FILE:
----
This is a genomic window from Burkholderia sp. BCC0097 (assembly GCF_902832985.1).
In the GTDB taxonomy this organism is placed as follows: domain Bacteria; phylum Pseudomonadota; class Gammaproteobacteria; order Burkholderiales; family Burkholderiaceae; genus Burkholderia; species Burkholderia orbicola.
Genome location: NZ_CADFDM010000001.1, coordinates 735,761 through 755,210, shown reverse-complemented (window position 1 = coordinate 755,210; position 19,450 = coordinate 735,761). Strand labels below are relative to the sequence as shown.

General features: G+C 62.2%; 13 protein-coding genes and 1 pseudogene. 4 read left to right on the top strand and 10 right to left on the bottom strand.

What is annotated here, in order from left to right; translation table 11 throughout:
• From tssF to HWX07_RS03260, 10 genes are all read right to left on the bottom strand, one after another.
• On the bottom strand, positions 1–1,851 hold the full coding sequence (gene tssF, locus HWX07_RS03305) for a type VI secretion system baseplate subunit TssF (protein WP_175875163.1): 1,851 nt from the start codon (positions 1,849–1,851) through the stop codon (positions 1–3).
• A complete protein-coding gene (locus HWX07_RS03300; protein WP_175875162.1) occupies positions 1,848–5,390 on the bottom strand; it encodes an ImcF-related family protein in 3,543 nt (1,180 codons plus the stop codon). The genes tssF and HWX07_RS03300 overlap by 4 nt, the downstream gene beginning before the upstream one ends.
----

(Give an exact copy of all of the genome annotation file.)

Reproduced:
This is a genomic window from Burkholderia sp. BCC0097 (assembly GCF_902832985.1).
In the GTDB taxonomy this organism is placed as follows: domain Bacteria; phylum Pseudomonadota; class Gammaproteobacteria; order Burkholderiales; family Burkholderiaceae; genus Burkholderia; species Burkholderia orbicola.
Genome location: NZ_CADFDM010000001.1, coordinates 735,761 through 755,210, shown reverse-complemented (window position 1 = coordinate 755,210; position 19,450 = coordinate 735,761). Strand labels below are relative to the sequence as shown.

General features: G+C 62.2%; 13 protein-coding genes and 1 pseudogene. 4 read left to right on the top strand and 10 right to left on the bottom strand.

What is annotated here, in order from left to right; translation table 11 throughout:
• From tssF to HWX07_RS03260, 10 genes are all read right to left on the bottom strand, one after another.
• On the bottom strand, positions 1–1,851 hold the full coding sequence (gene tssF, locus HWX07_RS03305) for a type VI secretion system baseplate subunit TssF (protein WP_175875163.1): 1,851 nt from the start codon (positions 1,849–1,851) through the stop codon (positions 1–3).
• A complete protein-coding gene (locus HWX07_RS03300; protein WP_175875162.1) occupies positions 1,848–5,390 on the bottom strand; it encodes an ImcF-related family protein in 3,543 nt (1,180 codons plus the stop codon). The genes tssF and HWX07_RS03300 overlap by 4 nt, the downstream gene beginning before the upstream one ends.